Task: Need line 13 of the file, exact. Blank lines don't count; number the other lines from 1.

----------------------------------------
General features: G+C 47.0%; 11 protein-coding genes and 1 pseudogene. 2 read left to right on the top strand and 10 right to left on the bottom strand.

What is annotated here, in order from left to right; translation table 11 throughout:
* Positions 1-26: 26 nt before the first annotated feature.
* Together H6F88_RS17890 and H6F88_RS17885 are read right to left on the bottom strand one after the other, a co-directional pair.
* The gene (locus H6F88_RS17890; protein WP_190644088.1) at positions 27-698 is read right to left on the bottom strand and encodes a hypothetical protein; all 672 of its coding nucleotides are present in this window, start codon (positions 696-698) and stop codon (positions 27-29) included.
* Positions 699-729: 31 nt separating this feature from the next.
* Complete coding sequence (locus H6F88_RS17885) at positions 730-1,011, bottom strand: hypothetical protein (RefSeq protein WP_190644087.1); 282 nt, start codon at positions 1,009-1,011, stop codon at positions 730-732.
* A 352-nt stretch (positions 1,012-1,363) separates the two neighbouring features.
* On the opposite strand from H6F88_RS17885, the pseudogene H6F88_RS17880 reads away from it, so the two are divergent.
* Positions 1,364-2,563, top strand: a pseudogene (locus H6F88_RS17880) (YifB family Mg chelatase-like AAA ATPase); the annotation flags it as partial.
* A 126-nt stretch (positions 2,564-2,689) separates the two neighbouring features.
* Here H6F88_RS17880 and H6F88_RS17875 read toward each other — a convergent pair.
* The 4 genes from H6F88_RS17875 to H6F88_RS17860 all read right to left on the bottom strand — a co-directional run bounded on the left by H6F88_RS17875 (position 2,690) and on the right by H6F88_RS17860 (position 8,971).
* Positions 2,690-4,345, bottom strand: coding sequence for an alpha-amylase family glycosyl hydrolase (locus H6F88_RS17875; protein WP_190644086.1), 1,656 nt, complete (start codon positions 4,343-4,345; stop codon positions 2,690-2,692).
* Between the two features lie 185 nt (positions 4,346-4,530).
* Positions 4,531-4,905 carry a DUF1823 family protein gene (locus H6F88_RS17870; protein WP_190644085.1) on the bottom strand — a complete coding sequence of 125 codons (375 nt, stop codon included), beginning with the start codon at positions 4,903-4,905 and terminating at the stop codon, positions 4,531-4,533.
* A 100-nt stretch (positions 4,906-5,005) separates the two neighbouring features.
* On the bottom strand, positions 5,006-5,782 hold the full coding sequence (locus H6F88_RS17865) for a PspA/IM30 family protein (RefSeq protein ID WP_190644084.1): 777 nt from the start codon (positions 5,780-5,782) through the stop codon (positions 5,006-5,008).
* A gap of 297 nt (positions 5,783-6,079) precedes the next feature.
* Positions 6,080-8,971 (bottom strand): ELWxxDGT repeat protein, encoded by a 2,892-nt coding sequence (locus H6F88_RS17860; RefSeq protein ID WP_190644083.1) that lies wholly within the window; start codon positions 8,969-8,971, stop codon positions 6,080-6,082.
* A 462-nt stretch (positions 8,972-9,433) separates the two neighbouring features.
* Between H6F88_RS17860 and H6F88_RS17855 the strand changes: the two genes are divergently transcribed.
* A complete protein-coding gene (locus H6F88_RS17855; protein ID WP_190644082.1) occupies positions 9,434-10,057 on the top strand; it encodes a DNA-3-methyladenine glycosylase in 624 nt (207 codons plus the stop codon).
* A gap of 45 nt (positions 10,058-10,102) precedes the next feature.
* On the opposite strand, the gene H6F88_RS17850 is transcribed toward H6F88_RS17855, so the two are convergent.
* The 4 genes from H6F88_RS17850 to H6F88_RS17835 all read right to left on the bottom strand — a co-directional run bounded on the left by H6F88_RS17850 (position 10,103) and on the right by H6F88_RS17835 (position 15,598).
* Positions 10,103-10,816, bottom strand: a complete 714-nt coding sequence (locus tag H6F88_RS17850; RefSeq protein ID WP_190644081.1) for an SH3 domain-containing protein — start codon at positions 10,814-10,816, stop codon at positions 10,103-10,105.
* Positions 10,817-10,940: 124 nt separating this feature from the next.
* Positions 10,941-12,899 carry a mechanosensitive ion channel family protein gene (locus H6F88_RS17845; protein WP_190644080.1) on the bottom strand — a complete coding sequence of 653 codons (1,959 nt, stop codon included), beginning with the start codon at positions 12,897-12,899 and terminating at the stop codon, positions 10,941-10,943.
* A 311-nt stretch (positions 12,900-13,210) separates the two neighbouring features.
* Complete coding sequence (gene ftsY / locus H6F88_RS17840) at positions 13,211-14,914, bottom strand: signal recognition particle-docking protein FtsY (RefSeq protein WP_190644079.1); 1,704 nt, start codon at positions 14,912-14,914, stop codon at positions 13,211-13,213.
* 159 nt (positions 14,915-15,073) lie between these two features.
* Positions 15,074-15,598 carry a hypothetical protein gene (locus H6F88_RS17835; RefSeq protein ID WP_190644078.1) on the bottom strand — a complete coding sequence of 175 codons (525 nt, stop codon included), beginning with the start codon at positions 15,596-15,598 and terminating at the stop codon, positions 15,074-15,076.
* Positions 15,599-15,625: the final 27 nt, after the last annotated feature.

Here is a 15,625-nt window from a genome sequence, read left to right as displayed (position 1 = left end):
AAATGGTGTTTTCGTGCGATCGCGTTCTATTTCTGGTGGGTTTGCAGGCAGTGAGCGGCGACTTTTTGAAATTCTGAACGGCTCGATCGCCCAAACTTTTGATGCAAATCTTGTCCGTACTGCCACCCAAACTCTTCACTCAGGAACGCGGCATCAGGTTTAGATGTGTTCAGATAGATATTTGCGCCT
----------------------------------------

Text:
* The 4 genes from H6F88_RS17875 to H6F88_RS17860 all read right to left on the bottom strand — a co-directional run bounded on the left by H6F88_RS17875 (position 2,690) and on the right by H6F88_RS17860 (position 8,971).